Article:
[erlang-questions] jinterface

Robert Virding rvirding@REDACTED
Wed Oct 8 15:57:14 CEST 2008

Yes, it is easy to get around this, but no it is not. The io module was
designed to send the formatting computations to the io-server to be done
there. The group leader is an io-server as well as being group leader (see
my Erlang Rationale for a bit better explanation). As I see it you have the
following options:

- Do not use io:fwrite or other formatting io calls directly but instead do
io:put_chars(io_lib:fwrite(Fmt, Args)) instead. This ensures that only an
iolist is sent to the group leader.
- Modify io.erl to do this for automatically for you and use this private
version. This is not difficult and should cause no other problems.
- Modify your program so that you start a local group leader/io-server which
does the formatting and just send the output iolists to the otp.net process.

Do you do any input from otp.net? If so you will have to do the last option
and fix the otp.net process a bit.

I hope this helps,


2008/10/8 Serge Aleynikov <saleyn@REDACTED>

> Last weekend I did implement support for monitoring Erlang pids in otp.net.
>  It seems to work ok, though I see Vlad's point in that it's somewhat
> cumbersome to use Erlang-style message passing in a language that doesn't
> support native concurrency.
> I faced another "challenge" being that the IO requests in the form of
> io:format(Fmt, Args) get directed to a group leader in the otp.net node as
> an io_request carrying some {put_chars, io_lib, format, Args} content.  The
> inconvenience is that otp.net node doesn't have any clue of how apply that
> io:format/2 function to format that output.  Is there a way to force the
> evaluation to happen on the Erlang side so that it would come to the
> non-Erlang node as {put_chars, String} of some sort?
> Serge
> Robert Virding wrote:
>> That would be a better solution in the long-run, but it is one which,
>> unfortunately, I can't help you with.
>> Robert
>> 2008/10/4 Serge Aleynikov <saleyn@REDACTED>
>>  Ah, I see, this makes sense.  Meanwhile, I looked through the
>>> distribution
>>> sources, ei, and jinterface and see that it's not that difficult to add
>>> some
>>> monitoring support for non-Erlang nodes so that they can monitor Erlang
>>> pids.  I'll patch otp.net and later ei if I find time this or next
>>> weekend.
>>> Serge
>>> Robert Virding wrote:
>>>  It's not the io server which tries to setup a monitor, but the io module
>>>> itself. These are two separate but cooperating entities. The io module
>>>> monitors the io server to make sure that the call will not block if the
>>>> process dies. The easiest way around this is to do the send/receive to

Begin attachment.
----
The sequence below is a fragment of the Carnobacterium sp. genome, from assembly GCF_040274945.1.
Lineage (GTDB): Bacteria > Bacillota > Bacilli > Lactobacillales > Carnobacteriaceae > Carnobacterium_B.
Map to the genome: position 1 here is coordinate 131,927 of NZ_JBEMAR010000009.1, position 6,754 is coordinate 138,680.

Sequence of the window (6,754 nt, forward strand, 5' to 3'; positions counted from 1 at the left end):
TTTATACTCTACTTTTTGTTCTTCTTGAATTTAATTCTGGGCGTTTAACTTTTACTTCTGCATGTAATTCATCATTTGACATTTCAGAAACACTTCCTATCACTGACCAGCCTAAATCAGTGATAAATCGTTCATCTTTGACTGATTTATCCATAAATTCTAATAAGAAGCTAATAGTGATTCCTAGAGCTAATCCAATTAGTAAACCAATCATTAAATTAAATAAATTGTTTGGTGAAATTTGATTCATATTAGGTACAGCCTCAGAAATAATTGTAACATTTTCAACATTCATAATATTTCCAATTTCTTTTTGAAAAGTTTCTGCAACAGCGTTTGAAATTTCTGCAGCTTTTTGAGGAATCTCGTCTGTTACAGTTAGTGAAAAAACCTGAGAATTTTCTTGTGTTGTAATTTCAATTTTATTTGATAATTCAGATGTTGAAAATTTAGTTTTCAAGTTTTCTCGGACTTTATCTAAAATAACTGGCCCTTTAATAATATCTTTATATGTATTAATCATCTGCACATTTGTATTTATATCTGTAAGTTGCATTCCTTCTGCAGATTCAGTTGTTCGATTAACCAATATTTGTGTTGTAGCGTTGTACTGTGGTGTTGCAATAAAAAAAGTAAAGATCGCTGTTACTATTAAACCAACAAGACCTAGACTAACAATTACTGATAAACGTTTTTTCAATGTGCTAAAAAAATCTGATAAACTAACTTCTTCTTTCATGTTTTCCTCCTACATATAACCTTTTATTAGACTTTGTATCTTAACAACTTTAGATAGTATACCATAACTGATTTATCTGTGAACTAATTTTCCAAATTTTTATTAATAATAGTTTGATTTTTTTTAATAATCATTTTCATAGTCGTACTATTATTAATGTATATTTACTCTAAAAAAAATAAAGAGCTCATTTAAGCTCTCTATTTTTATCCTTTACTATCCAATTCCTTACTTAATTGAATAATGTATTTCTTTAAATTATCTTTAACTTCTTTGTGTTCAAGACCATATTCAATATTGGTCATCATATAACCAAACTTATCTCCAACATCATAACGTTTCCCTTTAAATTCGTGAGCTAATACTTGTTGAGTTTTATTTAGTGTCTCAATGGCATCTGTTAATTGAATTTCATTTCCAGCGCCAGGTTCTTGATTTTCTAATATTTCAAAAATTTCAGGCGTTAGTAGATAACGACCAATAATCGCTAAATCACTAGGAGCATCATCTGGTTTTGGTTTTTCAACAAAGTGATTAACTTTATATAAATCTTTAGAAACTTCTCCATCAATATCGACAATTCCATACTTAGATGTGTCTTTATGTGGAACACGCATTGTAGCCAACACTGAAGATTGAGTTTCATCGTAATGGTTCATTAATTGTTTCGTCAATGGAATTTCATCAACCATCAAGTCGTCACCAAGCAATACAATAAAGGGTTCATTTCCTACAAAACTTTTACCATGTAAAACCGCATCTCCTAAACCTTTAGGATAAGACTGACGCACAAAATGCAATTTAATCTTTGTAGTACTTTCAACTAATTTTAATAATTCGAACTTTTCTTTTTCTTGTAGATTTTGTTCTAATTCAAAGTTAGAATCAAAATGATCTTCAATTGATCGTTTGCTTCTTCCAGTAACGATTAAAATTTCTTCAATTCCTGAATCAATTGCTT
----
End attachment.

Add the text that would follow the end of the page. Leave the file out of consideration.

>>>> the
>>>> io serv yourself without a monitor.
>>>> Robert
>>>> 2008/10/4 Serge Aleynikov <saleyn@REDACTED>
>>>>  One other "nasty" feature is that any attempt to make an RPC call of
>>>>> io:format/2 from a Java/.NET node fails with badarg, because io server
>>>>> tries to set up a monitor to the remote pid and fails miserably...
>>>>> Actually I see what's missing in Java/OTP.NET implementation.  These
>>>>> features are documented here:
>>>>> http://www.erlang.org/doc/apps/erts/erl_dist_protocol.html#9.7
>>>>> Serge
>>>>> Paul Guyot wrote:
>>>>>  Date: Sat, 04 Oct 2008 01:32:55 -0400
>>>>>>> From: Serge Aleynikov <saleyn@REDACTED>
>>>>>>> Subject: Re: [erlang-questions] jinterface (was: otp.net)
>>>>>>> I tried a similar test using jinterface to see if it's possible to
>>>>>>> monitor processes running on a Java node and ran into the same
>>>>>>> failure.
>>>>>>> Can anyone explain what's wrong?
>>>>>>> (server@REDACTED)10> {test, client@REDACTED} ! {self(), hello}.
>>>>>>> {<0.45.0>,hello}
>>>>>>> (server@REDACTED)11> f(), {Pid, _} = receive M -> M end.
>>>>>>> {<5979.1.0>,hello}
>>>>>>> (server@REDACTED)12> erlang:monitor(process, Pid).
>>>>>>> ** exception error: bad argument
>>>>>>>     in function  erlang:monitor/2
>>>>>>>        called as erlang:monitor(process,<5979.1.0>)
>>>>>>>  I've seen a comment in stdlib/gen.erl, at line 196, that suggests
>>>>>> that
>>>>>> Java and C nodes are featureweak, and processes in such nodes cannot
>>>>>> be
>>>>>> monitored. Instead, you have to monitor the whole node with
>>>>>> monitor_node/2. This makes sense because the OTP ei (C library) or
>>>>>> jinterface do not monitor "processes". Indeed, there is only one pid
>>>>>> per
>>>>>> node, which is the node's pseudo-pid (even if technically, each
>>>>>> connection can receive messages). I guess you can draw from the code
>>>>>> in
>>>>>> gen.erl if you need to monitor either an erlang process or your java
>>>>>> process, or just monitor the node if you only need to monitor java
>>>>>> processes.
>>>>>> Regards,
>>>>>> Paul
>>>>>>  _______________________________________________
>>>>> erlang-questions mailing list
>>>>> erlang-questions@REDACTED
>>>>> http://www.erlang.org/mailman/listinfo/erlang-questions
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